System Worker Threads

A driver that requires delayed processing can use a work item, which contains a pointer to a driver callback routine that performs the actual processing. The driver queues the work item, and a system worker thread removes the work item from the queue and runs the driver's callback routine. The system maintains a pool of these system worker threads, which are system threads that each process one work item at a time.

The driver associates a WorkItem callback routine with the work item. When the system worker thread processes the work item, it calls the associated WorkItem routine. In Windows Vista and later versions of Windows, a driver can instead associate a WorkItemEx routine with a work item. WorkItemEx takes parameters that are different from the parameters that WorkItem takes.

WorkItem and WorkItemEx routines run in a system thread context. If a driver dispatch routine can run in a user-mode thread context, that routine can call a WorkItem or WorkItemEx routine to perform any operations that require a system thread context.

To use a work item, a driver performs the following steps:

  1. Allocate and initialize a new work item.

    The system uses an IO_WORKITEM structure to hold a work item. To allocate a new IO_WORKITEM structure and initialize it as a work item, the driver can call IoAllocateWorkItem. In Windows Vista and later versions of Windows, the driver can alternatively allocate its own IO_WORKITEM structure, and call IoInitializeWorkItem to initialize the structure as a work item. (The driver should call IoSizeofWorkItem to determine the number of bytes that are necessary to hold a work item.)

  2. Associate a callback routine with the work item, and queue the work item so that it will be processed by a system worker thread.

    To associate a WorkItem routine with the work item and queue the work item, the driver should call IoQueueWorkItem. To instead associate a WorkItemEx routine with the work item and queue the work item, the driver should call IoQueueWorkItemEx.

  3. After the work item is no longer required, free it.

    A work item that was allocated by IoAllocateWorkItem should be freed by IoFreeWorkItem. A work item that was initialized by IoInitializeWorkItem must be uninitialized by IoUninitializeWorkItem before it can be freed.

    The work item can only be uninitialized or freed when the work item is not currently queued. The system dequeues the work item before it calls the work item's callback routine, so IoFreeWorkItem and IoUninitializeWorkItem can be called from within the callback.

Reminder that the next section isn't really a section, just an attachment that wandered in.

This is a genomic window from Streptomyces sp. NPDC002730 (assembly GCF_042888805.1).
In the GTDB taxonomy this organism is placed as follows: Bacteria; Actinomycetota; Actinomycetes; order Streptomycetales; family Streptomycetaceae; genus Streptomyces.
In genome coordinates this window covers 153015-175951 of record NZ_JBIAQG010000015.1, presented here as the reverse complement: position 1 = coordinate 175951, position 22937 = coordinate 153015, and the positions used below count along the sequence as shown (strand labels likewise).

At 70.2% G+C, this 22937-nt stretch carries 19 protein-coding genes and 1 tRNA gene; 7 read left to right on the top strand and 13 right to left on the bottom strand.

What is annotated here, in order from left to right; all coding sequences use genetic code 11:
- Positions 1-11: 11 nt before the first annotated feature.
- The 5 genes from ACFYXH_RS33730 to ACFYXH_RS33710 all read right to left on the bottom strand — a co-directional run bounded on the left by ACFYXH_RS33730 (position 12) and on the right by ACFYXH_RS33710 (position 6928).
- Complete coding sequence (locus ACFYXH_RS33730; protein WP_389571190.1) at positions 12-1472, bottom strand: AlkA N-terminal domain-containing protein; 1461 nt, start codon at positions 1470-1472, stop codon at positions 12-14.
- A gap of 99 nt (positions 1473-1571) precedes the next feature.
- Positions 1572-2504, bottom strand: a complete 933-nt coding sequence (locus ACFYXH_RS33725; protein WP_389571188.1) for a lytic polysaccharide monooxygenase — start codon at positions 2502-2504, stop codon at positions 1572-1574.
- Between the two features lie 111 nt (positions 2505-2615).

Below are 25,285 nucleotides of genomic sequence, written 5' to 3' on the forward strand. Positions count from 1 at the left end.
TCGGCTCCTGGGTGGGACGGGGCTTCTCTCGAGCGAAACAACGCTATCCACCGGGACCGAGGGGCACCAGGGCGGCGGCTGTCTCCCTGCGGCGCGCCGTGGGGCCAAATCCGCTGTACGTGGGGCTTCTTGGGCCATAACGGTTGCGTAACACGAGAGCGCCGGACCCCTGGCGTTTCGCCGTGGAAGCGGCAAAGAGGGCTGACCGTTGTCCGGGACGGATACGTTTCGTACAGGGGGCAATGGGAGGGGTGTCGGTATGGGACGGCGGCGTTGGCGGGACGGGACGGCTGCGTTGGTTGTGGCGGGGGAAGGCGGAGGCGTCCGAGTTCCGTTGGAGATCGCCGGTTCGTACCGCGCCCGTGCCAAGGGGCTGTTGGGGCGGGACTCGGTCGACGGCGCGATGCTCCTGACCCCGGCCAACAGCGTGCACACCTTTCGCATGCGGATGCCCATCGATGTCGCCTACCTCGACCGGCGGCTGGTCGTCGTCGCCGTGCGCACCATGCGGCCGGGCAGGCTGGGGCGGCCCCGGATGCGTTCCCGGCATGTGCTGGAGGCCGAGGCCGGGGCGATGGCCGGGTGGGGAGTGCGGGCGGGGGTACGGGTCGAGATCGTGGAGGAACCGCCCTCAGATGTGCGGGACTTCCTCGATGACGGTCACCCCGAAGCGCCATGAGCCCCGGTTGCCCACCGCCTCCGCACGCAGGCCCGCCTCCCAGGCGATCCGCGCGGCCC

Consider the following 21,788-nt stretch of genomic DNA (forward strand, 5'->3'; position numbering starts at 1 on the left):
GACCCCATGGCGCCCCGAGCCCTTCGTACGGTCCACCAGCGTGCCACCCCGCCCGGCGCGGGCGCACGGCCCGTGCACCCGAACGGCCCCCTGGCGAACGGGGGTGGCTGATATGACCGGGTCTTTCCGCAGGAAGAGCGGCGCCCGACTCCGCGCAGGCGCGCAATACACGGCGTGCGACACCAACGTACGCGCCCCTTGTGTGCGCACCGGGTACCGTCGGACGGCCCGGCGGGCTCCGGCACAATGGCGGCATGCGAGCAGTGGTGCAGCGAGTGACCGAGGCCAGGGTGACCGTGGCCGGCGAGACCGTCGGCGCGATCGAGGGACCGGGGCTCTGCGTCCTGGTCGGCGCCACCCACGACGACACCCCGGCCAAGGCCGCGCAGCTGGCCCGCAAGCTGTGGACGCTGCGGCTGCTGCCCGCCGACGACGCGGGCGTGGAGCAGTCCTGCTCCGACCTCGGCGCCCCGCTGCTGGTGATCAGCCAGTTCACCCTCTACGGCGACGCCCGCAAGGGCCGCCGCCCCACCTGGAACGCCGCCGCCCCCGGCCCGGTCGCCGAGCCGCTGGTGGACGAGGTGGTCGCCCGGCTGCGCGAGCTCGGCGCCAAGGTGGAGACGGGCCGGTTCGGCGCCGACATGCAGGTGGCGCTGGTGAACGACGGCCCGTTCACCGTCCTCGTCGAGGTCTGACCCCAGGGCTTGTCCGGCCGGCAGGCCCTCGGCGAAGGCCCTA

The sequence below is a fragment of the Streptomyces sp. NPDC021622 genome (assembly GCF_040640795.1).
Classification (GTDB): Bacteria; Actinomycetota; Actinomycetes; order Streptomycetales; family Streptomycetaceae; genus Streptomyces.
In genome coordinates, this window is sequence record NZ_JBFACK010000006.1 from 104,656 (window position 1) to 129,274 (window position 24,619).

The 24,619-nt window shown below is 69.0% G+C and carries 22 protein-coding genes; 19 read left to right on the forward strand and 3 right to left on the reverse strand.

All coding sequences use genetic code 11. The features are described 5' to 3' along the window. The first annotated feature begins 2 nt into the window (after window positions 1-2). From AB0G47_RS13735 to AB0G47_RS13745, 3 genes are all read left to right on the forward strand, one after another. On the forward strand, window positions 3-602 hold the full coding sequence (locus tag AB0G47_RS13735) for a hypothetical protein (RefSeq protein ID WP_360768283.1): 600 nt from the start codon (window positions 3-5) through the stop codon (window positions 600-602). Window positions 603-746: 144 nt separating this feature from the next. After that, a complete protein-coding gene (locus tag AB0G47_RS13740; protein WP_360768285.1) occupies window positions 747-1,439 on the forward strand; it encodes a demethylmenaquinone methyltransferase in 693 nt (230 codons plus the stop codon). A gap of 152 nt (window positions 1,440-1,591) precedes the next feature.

A DPC that needs to initiate a processing task that requires lengthy processing or that makes a blocking call should delegate the processing of that task to one or more work items. While a DPC runs, all threads are prevented from running. Additionally, a DPC, which runs at IRQL = DISPATCH_LEVEL, must not make blocking calls. However, the system worker thread that processes a work item runs at IRQL = PASSIVE_LEVEL. Thus, the work item can contain blocking calls. For example, a system worker thread can wait on a dispatcher object.

Because the pool of system worker threads is a limited resource, WorkItem and WorkItemEx routines can be used only for operations that take a short period of time. If one of these routines runs for too long (if it contains an indefinite loop, for example) or waits for too long, the system can deadlock. Therefore, if a driver requires long periods of delayed processing, it should instead call PsCreateSystemThread to create its own system thread.

Do not call IoQueueWorkItem or IoQueueWorkItemEx to queue a work item that is already in the queue. Doing so can cause corruption of system data structures. If your driver queues the same work item each time a particular driver routine runs, you can use the following technique to avoid queuing the work item a second time if it is already in the queue:

  • The driver maintains a list of tasks for the worker routine.
  • This task list is available in the context that is supplied to the worker routine. The worker routine and any driver routines that modify the task list synchronize their access to the list.
  • Each time the worker routine runs, it performs all the tasks in the list, and removes each task from the list as the task is completed.
  • When a new task arrives, the driver adds this task to the list. The driver queues the work item only if the task list was previously empty.

The system worker thread removes the work item from the queue before it calls the worker thread. Thus, a driver thread can safely queue the work item again as soon as the worker thread starts to run.